Protecting your computer from unwanted guests: Firefox with NoScript

In the final post of this series I'll look at my favorite tool, Firefox with the NoScript plugin. Firefox is a browser by Mozilla and NoScript is a plugin that can be installed on Firefox. What NoScript essentially does is blacklist all the "JavaScript, Java, Flash, and other plugins" running on websites. It also provides cross-site scripting (XSS) and clickjacking protection.

After downloading and installing Firefox, go to the NoScript site or plugin page and install it to Firefox. A reboot of the browser will be required, but NoScript will be up and running. Now comes the annoying part. Every website and every script running on that website will require your approval to run. This is great for avoiding malware and web ads, but means that a page might not run properly when you first visit it.

To allow a web page and some scripts that will be needed to perform functions on the web page, click on the NoScript icon, which is an 'S' with a prohibition sign. Click on the main web page and allow, this will provide some more functionality on the page as well as open up more scripts to unblock. And that's the tricky part figuring out which scripts to allow to run. A Google search can help with this, but sometimes it's just trial and error to allow the right script to get the function you want to run. If you get frustrated enough you can 'temporarily allow all this page,' 'allow all this page,' or 'Allow Scripts Globally (dangerous).' Allowing scripts globally will essentially disable the plugin and I would avoid if you can. Temporarily will allow as long as the browser is open and allow all this page will allow all the scripts on the page permanently. Some scripts might run on multiple sites, so allowing them once allows them for all websites.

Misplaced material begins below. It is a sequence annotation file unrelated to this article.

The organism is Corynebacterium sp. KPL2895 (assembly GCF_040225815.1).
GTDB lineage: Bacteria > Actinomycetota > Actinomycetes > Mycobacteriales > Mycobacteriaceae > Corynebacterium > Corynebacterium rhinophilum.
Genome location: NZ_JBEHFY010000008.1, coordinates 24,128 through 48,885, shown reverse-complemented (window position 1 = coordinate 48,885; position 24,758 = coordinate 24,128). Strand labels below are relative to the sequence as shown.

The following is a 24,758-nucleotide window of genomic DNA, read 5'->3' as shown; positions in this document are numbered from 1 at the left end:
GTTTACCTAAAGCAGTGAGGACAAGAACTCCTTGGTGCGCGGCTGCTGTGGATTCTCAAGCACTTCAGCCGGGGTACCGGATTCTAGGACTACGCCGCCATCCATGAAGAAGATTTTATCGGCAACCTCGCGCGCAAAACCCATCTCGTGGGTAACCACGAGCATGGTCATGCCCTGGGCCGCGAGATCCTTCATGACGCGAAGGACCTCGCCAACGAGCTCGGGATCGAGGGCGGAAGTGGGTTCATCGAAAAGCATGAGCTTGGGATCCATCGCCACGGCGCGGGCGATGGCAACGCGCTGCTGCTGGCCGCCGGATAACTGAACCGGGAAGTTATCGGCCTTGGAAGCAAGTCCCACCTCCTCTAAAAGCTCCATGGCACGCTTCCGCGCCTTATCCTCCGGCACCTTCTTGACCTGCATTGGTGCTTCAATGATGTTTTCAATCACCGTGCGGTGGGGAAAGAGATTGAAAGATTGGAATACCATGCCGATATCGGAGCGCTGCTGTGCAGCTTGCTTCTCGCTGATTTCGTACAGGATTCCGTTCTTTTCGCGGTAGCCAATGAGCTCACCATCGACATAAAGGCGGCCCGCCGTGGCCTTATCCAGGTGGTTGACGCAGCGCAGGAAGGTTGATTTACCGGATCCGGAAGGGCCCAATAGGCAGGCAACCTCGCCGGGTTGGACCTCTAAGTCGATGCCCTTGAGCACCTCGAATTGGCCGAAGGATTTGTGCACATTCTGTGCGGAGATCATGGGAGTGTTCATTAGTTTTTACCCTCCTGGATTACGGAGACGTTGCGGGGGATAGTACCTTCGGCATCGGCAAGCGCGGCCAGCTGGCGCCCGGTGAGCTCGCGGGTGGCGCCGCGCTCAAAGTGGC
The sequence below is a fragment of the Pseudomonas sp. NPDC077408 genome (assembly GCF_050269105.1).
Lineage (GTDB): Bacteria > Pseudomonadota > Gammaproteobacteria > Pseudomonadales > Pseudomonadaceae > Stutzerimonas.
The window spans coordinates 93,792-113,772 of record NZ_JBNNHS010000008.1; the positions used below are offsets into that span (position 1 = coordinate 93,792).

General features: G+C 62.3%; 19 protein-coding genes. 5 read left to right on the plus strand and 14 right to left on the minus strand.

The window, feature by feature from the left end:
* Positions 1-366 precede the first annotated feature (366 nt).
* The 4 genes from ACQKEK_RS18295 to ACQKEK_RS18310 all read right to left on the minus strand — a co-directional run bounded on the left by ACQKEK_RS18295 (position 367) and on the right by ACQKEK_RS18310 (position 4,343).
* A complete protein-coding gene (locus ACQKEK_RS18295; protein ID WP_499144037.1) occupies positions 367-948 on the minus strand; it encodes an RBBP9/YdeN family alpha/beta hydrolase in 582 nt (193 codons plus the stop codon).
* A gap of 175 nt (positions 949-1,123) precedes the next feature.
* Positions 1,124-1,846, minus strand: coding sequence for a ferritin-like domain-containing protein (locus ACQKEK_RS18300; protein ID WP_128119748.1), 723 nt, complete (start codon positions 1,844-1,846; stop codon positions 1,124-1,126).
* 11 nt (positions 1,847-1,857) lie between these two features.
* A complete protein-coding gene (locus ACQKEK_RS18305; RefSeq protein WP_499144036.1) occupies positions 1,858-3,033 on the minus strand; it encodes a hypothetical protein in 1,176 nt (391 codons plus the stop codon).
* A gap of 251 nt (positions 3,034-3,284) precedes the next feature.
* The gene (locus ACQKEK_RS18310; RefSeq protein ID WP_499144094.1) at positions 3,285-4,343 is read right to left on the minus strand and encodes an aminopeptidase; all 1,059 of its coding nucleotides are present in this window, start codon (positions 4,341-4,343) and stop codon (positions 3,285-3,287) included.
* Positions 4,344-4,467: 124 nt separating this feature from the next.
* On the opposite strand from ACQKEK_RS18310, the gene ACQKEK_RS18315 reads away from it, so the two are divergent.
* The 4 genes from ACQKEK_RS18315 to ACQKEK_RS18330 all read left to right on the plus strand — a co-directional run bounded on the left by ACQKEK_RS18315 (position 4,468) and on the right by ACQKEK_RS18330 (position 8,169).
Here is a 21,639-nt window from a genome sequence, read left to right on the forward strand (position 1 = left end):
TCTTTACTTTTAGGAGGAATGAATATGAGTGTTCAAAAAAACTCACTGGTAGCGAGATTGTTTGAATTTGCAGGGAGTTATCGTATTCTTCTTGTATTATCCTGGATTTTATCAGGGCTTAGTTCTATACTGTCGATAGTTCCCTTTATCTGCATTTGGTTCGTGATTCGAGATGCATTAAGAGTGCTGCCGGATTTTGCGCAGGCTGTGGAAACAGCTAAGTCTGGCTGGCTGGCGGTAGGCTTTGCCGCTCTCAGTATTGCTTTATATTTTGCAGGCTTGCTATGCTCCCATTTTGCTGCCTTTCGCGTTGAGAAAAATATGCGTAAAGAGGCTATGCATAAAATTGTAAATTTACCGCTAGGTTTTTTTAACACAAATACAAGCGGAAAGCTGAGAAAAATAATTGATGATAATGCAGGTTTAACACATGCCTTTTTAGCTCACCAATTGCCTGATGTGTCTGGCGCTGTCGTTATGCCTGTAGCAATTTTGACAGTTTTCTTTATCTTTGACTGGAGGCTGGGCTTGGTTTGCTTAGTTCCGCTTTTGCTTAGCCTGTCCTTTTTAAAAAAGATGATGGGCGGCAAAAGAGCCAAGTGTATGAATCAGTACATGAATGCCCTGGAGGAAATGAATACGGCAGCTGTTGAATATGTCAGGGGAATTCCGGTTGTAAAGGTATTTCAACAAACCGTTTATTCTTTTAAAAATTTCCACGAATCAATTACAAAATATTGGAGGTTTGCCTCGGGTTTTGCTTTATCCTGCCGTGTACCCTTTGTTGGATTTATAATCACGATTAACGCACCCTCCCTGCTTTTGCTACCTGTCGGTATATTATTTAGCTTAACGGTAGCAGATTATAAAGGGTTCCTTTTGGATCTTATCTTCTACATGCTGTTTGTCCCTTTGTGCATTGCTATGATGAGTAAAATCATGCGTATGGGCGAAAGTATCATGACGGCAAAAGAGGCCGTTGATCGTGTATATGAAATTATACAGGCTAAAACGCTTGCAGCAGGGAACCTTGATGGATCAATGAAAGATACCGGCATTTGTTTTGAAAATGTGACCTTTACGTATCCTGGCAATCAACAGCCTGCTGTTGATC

This method of protection will require the most work on your part, but also provides the most security when browsing the web. Accidentally clicked the wrong link? No worries, the script that installed the nasty malware never had a chance to run. You'll also get to see all the useless crap companies put on their web pages.

This the final post in my series on Protecting your computer from unwanted guests. This was mainly to provide my brother a walkthrough for protecting his computers at work, but if any other security professionals would like to chime in with tips or other suggestion, I would love that.

Protecting your computer from unwanted guests: EMET

One of the awesome under-publicized tools that does an awesome job of hardening a computer is Microsoft's Enhanced Mitigation Experience Toolkit or EMET for short. This tool helps vulnerabilities in software from being exploited. It's not foolproof and researches have found ways around it, but it is effective. I've seen it be effective first hand. The tool is easy to install and manage, but will require some action on your part.

Download EMET and run the install. As part of the installation select 'Use Recommended Settings' then click 'Finish' and 'Close.' Once installed, right click on the EMET icon in the bottom right corner of the screen or the box thingy that pops up by click on the triangle on the task bar. Ensure that Data Execution Prevention (DEP) is set to 'Always On,' Structured Exception Handler Overwrite Protection (SEHOP) is set to 'Application Opt In,' Address Space Layout Randomization (ASLR) is set to 'Application Opt In,' and Certificate Trust (Pinning) is set to 'Enabled.' And that is pretty much it. EMET is now running on your computer kicking ass.